Black babies die at double the rate of white babies across the nation. Michigan ranks 40th in terms of good infant outcomes. However, first generation black babies, i.e. babies born to immigrants just coming here from Africa, have the same infant mortality rate as white babies. This leads to the conclusion that the stress of living day to day in a racist environment is a factor in babies dying.

“This has to do with racism, the stress of not belonging, not feeling welcome,” Alexander said. “It’s everywhere in the US, regardless of income. However, poverty is another stress factor for most African Americans. Poverty is the thing we see first; we understand it. It does have an effect but not the only effect. Being black, regardless of income, doubles the risks for infant mortality and low birth weight.”

The YWCA Kalamazoo and Strong Beginnings, in Kent County, are taking intentional steps to keep more black babies alive. Sanchez-Lloyd noted that Strong Beginnings community health workers empower the families they serve by offering in-home mental health support, family planning guidance, a fatherhood program as well as help with housing, transportation and employment. These strategies not only create a healthier environment for pregnant black women but also help alleviate some of the stressors impacting them. “We are looking to save that baby but also to making an intergenerational change,” she said.

img_1996

Left to right, Cathy Brown, Celeste Sanchez-Lloyd and Breannah Alexander.

Brown, who works in programs that offer support to victims of domestic violence, notes that black victims who are pregnant face even higher levels of stress. The YWCA Kalamazoo program seeks to meet women where they are at and figure out intentional ways of helping them carry heathy babies to full term.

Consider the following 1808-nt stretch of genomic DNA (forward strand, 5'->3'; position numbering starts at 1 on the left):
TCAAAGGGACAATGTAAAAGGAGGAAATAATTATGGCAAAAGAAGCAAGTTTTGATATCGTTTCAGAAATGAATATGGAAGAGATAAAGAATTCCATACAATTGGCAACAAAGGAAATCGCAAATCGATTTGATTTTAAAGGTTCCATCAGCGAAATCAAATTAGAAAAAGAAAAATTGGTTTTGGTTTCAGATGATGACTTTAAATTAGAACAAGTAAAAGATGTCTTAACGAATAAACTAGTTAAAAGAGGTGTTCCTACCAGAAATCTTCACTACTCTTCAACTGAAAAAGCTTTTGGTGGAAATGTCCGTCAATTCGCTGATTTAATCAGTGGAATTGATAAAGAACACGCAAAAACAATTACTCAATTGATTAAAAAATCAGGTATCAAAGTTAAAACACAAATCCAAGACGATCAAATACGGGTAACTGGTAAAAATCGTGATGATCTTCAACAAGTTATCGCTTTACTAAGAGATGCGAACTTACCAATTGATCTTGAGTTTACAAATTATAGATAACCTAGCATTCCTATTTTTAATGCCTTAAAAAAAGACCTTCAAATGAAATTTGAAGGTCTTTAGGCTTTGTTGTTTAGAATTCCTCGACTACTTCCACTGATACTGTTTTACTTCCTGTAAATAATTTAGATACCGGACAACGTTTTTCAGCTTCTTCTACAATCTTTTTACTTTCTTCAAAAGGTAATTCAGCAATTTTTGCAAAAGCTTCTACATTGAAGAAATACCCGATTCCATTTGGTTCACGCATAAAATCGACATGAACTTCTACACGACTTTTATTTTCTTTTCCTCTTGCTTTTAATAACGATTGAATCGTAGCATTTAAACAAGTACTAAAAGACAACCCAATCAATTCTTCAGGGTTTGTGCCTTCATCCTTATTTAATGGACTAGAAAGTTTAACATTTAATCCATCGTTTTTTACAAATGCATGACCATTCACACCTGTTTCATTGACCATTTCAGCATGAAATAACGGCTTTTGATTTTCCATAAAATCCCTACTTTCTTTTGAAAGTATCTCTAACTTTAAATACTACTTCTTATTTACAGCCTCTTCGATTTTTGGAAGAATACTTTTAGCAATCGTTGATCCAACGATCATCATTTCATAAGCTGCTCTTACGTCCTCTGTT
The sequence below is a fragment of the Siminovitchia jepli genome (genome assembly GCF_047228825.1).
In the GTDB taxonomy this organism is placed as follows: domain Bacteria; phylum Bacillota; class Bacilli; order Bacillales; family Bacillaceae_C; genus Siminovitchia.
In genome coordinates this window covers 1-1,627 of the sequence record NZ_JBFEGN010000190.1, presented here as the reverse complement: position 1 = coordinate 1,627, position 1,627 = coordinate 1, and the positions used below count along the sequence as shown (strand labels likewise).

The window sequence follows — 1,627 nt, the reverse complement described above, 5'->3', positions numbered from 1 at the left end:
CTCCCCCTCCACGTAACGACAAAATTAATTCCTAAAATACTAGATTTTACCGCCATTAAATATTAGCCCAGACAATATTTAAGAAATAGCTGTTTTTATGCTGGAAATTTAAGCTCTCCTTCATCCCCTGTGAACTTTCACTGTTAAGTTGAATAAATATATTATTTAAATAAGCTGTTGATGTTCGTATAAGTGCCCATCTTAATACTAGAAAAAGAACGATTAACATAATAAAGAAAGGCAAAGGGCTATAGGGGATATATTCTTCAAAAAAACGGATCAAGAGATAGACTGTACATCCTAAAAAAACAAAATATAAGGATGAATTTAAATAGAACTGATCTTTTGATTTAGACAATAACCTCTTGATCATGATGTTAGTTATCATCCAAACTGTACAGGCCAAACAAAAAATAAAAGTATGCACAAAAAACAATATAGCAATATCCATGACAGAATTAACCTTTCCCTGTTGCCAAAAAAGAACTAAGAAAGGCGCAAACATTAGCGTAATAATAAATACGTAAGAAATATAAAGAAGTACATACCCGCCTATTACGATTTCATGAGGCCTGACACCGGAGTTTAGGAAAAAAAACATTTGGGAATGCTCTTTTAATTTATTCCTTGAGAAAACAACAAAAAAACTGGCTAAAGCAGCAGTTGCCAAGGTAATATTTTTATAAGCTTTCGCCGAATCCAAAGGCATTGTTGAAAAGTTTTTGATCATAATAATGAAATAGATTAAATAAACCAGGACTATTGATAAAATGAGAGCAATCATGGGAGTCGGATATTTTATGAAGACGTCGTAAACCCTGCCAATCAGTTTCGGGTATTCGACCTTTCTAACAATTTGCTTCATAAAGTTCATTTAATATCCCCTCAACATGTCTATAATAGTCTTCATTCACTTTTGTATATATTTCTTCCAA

Both presenters also spoke about the institutional racism pregnant black women face when seeking medical care. Providers routinely ask them about “baby daddies,” illicit drug use or simply assume that the pregnancy was unplanned and that they are not living a healthy lifestyle. Because many black women are using low cost clinic services, they are afraid to report such treatment for fear they may lose all access to medical treatment. Notably, Grand Rapids is the most segregated city in Michigan and among the five most segregated cities in the nation.

OKT’s Lisa Oliver-King was in the audience and related how her white OB-GYN mistreated her when she went in for her initial exam after discovering she was pregnant. “I had just finished my masters’ degree. My husband and I had the very best health insurance. This was our first and planned pregnancy. The doctor spoke down to me in a very condescending manner. He even asked me ‘How many sexual partners do you have?’”

A white, OB-GYN nurse in the audience says she has noticed this treatment of pregnant black women where she works. She is making efforts to raise awareness. She noted that where she worked, 75% of back women were suspected of drug abuse and referred to screening whereas only 25% of white women were. She believes this discrepancy is due to racism. This discrepancy has been noted and new initiatives will require all women to be routinely screened.

OKT believes that other factors impacting infant mortality include diet and environmental toxins. Across the board, women rarely eat a well-balanced diet including 80 grams of protein each day. Physicians don’t often provide sufficient nutritional advice and can tend to stoke fears of weight gain. This may influence women to eat less in the final months of pregnancy when the infant needs the most nutrition. Women of color living in neighborhoods without access to healthy foods face additional barriers.

Recent research has shown that organophosphate pesticides, fire retardants in clothing and furniture, compounds found in most plastics and on every electronic receipt are linked to premature labor and, low birth weight as well as autism, hyperactivity, lower IQ and cerebral palsy in children. Girls exposed in the womb have more risk for emotional illness; boys are more prone to aggression. (Organophosphates were first developed for deadly chemical warfare and later modified for use as pesticides.) Urban neighborhoods with income-challenged residents, most often people of color, have higher incidence of environmental toxins.